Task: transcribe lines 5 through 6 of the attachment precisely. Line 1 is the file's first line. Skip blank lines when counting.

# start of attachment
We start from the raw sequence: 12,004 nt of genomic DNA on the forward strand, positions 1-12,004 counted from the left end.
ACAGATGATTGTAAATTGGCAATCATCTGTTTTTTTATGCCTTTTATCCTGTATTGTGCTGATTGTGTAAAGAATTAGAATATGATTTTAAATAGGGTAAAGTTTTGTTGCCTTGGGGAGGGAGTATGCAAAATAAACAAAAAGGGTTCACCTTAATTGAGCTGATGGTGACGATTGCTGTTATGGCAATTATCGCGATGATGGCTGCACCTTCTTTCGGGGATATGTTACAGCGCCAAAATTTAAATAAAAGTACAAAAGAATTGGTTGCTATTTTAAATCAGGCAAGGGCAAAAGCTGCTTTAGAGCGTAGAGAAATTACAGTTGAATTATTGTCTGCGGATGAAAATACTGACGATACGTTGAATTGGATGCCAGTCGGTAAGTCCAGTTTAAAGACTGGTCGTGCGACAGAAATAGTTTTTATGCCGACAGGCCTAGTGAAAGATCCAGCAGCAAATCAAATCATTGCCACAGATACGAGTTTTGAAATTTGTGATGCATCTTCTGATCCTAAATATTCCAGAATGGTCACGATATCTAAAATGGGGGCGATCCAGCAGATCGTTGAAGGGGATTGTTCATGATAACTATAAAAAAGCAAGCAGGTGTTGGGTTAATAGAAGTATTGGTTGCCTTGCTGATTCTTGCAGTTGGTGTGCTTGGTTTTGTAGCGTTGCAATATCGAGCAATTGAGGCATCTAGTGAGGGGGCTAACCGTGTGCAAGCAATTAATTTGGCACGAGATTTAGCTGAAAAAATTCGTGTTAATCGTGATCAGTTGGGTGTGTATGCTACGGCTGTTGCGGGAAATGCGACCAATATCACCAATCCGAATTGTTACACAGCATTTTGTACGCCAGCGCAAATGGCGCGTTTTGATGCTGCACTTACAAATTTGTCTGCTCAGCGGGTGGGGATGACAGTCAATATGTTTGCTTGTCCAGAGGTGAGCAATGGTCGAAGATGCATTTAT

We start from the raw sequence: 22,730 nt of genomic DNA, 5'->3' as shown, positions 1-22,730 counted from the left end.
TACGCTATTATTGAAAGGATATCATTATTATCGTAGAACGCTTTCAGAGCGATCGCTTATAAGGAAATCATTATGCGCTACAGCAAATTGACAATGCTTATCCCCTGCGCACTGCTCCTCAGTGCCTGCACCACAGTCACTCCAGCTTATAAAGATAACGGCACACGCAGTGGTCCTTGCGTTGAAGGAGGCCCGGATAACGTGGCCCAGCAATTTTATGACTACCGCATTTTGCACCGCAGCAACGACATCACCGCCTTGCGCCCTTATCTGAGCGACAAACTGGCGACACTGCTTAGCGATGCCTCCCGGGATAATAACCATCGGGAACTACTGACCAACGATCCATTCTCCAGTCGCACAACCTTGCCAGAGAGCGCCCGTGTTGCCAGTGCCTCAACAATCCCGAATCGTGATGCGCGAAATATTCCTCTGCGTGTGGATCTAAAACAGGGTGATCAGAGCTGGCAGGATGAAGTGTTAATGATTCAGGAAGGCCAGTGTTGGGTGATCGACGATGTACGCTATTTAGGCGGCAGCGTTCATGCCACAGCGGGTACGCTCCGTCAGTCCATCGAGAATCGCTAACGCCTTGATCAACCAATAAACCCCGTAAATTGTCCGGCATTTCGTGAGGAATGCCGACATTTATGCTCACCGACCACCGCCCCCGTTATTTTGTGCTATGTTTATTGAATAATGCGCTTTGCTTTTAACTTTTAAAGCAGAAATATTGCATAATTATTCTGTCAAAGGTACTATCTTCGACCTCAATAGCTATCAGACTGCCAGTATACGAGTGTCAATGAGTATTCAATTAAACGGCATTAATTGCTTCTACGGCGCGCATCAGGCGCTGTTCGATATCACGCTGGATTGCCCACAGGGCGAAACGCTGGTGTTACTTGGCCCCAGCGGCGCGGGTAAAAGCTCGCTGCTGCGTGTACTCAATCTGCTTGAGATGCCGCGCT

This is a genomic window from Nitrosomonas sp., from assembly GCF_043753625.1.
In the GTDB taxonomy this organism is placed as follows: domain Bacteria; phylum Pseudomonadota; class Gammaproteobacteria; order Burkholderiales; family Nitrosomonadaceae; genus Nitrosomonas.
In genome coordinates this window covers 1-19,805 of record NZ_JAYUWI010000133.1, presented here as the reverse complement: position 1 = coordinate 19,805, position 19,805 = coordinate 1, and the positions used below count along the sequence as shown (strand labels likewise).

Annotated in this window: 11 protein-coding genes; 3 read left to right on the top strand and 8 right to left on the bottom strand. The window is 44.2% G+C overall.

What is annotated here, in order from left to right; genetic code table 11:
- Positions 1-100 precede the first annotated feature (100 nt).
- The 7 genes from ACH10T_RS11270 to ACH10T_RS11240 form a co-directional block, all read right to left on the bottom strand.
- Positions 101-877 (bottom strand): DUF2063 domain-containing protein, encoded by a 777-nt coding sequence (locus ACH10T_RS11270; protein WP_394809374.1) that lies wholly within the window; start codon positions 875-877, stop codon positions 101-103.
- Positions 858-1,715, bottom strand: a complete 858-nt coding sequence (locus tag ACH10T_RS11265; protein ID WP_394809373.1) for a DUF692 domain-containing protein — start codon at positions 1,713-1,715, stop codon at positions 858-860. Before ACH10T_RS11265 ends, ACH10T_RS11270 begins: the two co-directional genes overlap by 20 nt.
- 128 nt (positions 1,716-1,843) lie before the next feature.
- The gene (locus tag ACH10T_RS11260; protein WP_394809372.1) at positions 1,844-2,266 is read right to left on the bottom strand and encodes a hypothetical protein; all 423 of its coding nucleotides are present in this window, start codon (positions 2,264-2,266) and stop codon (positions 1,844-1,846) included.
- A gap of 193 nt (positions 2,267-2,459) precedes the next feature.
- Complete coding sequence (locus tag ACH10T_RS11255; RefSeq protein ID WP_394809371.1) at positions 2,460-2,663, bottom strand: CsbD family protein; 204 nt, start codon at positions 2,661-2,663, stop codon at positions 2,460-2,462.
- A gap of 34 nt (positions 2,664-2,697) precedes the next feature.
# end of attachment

This is a genomic window from Nitrosomonas sp., from assembly GCF_043753625.1.
In the GTDB taxonomy this organism is placed as follows: domain Bacteria; phylum Pseudomonadota; class Gammaproteobacteria; order Burkholderiales; family Nitrosomonadaceae; genus Nitrosomonas.